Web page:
Some Rules of Foam Rolling
Written by: Coach Slater
If you’re reading this post, you’re probably guilty of foam rolling incorrectly or doing so for the wrong reasons. If you’re quickly rolling over various areas or just kinda hanging out on the roller, then you’re not doing yourself any good. So, let’s get that fixed.
First, if walking a thousand steps a day hasn’t lengthened the fascia on the bottom of your foot, then a few swipes on the roller aren’t going to do the trick either. The roller may make it feel better and more awake, but the pressure required to get significant change would leave you screaming. I’m guessing that you haven’t been applying that kind of pressure previously. So, your big swaths of fascia can’t be “lengthened” through foam rolling.
Second, a slow motion move over an affected area is better than a static hold, and definitely better than rolling over the area quickly. If the pressure is on the right point, then spending 20-30sec there should give your nervous system time to adjust and relax that particular trigger point. More time isn’t necessarily better, but accuracy of placement is. You should hold still on the area and laterally slide your body side-to-side over the roller. The roller shouldn’t move really; you should move around it. Also, by slowly and mindfully moving your body over the roller, you’re aiming to create a burning sensation. I’ve heard this compared to “that Indian rope burn your mean older neighbors did on your arm when you were a kid.” I think that’s a great comparison.
So, slow down. The deeper you’re going, the more slowly you should move. And look for unknown places; places you haven’t touched yet. Your body has many layers that can be usefully rolled but won’t respond to the same-old-same-old. Move your body over the roller to create shear, so hold it still and you’ll see greater benefits.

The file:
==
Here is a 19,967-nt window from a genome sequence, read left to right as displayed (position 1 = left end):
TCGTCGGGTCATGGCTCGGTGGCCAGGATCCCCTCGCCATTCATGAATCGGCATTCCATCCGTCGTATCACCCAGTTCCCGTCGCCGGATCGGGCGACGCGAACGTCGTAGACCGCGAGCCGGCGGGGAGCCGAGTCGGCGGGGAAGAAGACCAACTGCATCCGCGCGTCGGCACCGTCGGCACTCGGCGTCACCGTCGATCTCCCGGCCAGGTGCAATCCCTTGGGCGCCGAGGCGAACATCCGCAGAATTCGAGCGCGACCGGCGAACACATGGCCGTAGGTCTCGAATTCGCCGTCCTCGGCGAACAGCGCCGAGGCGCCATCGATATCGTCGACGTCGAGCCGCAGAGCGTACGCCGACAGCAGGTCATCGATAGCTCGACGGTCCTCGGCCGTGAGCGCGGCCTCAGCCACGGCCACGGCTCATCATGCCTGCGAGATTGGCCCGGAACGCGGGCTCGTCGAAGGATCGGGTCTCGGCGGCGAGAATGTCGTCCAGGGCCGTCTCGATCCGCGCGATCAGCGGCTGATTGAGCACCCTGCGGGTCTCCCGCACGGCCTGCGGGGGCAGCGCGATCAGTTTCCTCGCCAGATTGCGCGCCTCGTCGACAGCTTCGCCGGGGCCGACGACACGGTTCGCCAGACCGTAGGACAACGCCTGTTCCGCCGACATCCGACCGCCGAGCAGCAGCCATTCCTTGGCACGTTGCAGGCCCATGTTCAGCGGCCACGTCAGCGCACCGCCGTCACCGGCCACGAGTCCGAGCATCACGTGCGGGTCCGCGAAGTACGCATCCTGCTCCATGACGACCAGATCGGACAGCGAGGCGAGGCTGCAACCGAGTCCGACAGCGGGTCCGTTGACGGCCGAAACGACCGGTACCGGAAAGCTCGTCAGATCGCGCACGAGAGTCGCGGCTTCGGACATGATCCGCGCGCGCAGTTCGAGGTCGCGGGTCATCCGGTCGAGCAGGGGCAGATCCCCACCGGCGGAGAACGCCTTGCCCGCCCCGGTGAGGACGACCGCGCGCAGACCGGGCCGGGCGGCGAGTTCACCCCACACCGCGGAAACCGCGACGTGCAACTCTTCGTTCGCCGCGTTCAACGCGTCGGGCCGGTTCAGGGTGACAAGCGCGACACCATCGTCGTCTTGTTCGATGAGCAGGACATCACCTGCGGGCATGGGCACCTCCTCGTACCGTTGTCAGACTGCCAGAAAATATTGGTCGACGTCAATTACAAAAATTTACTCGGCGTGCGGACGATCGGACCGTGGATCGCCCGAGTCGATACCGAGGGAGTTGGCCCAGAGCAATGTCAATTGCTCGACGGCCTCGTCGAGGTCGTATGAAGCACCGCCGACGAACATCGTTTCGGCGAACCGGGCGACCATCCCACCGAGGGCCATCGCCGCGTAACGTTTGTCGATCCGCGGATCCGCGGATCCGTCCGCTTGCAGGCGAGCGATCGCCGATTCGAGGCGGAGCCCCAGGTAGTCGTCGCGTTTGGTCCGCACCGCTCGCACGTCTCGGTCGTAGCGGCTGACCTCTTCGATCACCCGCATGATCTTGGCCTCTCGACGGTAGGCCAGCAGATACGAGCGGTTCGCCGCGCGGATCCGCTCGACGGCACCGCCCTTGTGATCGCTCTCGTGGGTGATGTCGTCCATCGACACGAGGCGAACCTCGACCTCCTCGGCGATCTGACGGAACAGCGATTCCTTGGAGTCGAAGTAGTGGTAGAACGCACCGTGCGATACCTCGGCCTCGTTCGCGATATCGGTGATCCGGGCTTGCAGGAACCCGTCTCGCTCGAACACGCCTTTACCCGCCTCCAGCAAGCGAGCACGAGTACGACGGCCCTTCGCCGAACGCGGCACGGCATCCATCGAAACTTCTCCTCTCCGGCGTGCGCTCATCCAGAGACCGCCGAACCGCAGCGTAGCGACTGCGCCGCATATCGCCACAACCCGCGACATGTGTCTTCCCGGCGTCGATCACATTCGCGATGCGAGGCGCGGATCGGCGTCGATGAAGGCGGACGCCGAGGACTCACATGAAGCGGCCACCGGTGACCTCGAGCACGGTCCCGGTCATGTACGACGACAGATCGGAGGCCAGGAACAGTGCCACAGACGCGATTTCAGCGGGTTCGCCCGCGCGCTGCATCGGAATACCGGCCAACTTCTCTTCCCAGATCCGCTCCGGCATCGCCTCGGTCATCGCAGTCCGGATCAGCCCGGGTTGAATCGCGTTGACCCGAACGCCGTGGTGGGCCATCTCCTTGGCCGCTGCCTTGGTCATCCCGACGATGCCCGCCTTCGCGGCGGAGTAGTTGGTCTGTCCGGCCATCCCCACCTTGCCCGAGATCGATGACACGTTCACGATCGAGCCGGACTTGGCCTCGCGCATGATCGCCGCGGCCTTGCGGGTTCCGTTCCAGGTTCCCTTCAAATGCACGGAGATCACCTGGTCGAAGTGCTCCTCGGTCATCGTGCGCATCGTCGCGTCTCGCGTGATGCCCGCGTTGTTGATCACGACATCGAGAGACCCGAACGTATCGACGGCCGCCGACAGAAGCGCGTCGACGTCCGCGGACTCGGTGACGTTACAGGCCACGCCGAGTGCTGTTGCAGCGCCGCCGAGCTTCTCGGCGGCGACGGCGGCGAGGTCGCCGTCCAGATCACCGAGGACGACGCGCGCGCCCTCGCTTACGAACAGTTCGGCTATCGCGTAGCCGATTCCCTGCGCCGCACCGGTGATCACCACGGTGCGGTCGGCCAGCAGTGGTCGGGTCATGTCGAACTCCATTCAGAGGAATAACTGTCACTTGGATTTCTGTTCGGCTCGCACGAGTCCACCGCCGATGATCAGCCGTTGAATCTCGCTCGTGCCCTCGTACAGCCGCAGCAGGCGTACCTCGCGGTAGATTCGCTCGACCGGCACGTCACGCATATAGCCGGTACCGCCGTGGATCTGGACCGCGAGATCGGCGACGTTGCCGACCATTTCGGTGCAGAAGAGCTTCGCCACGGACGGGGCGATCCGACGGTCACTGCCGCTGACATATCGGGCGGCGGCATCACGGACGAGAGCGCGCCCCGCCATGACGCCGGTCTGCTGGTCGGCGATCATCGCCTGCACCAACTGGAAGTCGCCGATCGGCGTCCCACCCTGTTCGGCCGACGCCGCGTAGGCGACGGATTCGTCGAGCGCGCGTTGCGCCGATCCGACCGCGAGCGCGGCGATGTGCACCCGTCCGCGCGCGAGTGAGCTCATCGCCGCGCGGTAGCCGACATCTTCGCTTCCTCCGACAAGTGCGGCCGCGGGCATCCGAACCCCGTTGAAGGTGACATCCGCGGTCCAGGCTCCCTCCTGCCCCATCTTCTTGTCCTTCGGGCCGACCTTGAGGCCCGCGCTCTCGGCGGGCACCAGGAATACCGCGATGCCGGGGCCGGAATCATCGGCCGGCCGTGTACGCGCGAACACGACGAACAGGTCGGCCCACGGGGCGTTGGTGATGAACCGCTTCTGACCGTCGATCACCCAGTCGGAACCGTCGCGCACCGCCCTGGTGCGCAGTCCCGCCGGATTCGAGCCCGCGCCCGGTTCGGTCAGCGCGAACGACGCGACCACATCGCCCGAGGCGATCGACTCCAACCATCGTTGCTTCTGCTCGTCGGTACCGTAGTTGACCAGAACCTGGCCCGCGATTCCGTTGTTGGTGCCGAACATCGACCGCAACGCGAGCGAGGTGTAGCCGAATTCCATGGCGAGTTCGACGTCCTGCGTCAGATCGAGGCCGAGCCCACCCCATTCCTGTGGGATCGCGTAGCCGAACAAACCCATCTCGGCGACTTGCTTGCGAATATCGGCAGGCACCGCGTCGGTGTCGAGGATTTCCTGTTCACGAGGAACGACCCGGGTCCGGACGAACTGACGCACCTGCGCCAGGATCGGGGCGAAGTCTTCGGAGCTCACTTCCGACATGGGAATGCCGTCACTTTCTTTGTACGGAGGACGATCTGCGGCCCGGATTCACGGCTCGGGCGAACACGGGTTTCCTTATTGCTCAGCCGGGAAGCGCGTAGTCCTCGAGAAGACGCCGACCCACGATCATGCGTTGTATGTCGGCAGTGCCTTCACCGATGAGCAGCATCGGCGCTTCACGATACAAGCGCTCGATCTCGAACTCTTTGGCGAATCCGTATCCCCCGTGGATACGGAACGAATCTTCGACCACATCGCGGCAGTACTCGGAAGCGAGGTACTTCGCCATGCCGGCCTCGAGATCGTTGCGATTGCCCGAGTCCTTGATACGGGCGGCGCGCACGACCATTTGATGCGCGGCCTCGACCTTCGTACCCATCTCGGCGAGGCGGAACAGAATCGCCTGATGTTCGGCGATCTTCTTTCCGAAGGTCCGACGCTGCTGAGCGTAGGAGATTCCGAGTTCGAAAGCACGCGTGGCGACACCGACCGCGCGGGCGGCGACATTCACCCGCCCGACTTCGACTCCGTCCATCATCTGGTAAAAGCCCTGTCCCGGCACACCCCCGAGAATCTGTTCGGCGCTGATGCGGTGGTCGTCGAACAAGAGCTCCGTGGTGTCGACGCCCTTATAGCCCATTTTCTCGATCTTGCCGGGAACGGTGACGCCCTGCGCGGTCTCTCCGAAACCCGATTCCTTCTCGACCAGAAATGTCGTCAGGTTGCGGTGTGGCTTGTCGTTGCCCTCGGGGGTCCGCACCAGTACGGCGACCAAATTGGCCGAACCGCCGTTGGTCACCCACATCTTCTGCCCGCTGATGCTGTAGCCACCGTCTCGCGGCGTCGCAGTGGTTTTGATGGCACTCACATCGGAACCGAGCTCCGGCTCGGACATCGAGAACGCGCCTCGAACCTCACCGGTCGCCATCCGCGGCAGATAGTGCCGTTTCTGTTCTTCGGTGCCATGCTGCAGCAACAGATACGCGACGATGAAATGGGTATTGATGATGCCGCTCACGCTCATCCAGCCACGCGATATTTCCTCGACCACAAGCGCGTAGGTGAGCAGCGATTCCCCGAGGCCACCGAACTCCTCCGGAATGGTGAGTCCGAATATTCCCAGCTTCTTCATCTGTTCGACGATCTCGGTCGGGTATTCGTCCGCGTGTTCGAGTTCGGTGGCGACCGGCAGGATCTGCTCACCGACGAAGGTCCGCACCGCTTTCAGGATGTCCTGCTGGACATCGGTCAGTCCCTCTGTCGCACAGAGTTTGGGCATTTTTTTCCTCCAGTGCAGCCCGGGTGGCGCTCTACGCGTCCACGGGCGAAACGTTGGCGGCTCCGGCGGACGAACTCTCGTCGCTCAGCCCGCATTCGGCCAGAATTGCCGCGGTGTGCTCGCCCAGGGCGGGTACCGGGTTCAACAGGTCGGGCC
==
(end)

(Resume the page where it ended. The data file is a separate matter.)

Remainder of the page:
Now, here’s the bigger topic that I feel is important to address. It’s very possible that foam rolling has zero long-term effects and continuing to use one day-in/day-out is doing nothing to improve your mobility. The issue coming up in research is that, over time, your body adapts to it so it no longer has the same benefit. You foam roll for months, then it stops having the same benefit, so you go to a PVC pipe… then a PVC pipe with rope knots… then tiny, aluminum tools at your chiro… then hammers, spikes, and a gag device from your significant other… or whatever. My point is that, seemingly, our bodies adjust to the stimulus and are no longer stimulated. So, if that’s the case, is your body really becoming more “supple”? Has your range of motion changed one iota in all the time you’ve been foam rolling? Didn’t think so.
What the foam roller is probably doing is giving your central nervous system a chance to relax, as your body’s fight-or-flight response relaxes, thereby giving your body a temporary gain in range of motion and helping you feel less sore. The foam roller seems to remove neuromuscular blocks that your body put in place to stop you from certain ranges, probably due to a lack of effective stability throughout your entire body. As a result, you have a small window of opportunity to work in new ranges of motion… so use this window to teach your body these new ranges. Get to work after rolling. Don’t wait around.
What I kinda implied in those past two paragraphs, but didn’t say explicitly, is that the foam roller can be beneficial for reducing soreness, especially when used post-workout. So, if you find the foam roller enjoyable, then by all means continue using it; but, don’t spend 20 minutes rolling on one every time you step in the gym. Cut it down to 5 minutes or less, and then move on to something that will actually prepare your body for the forces you’re about to move. The foam roller only treats symptoms, but it won’t fix the cause of your symptoms.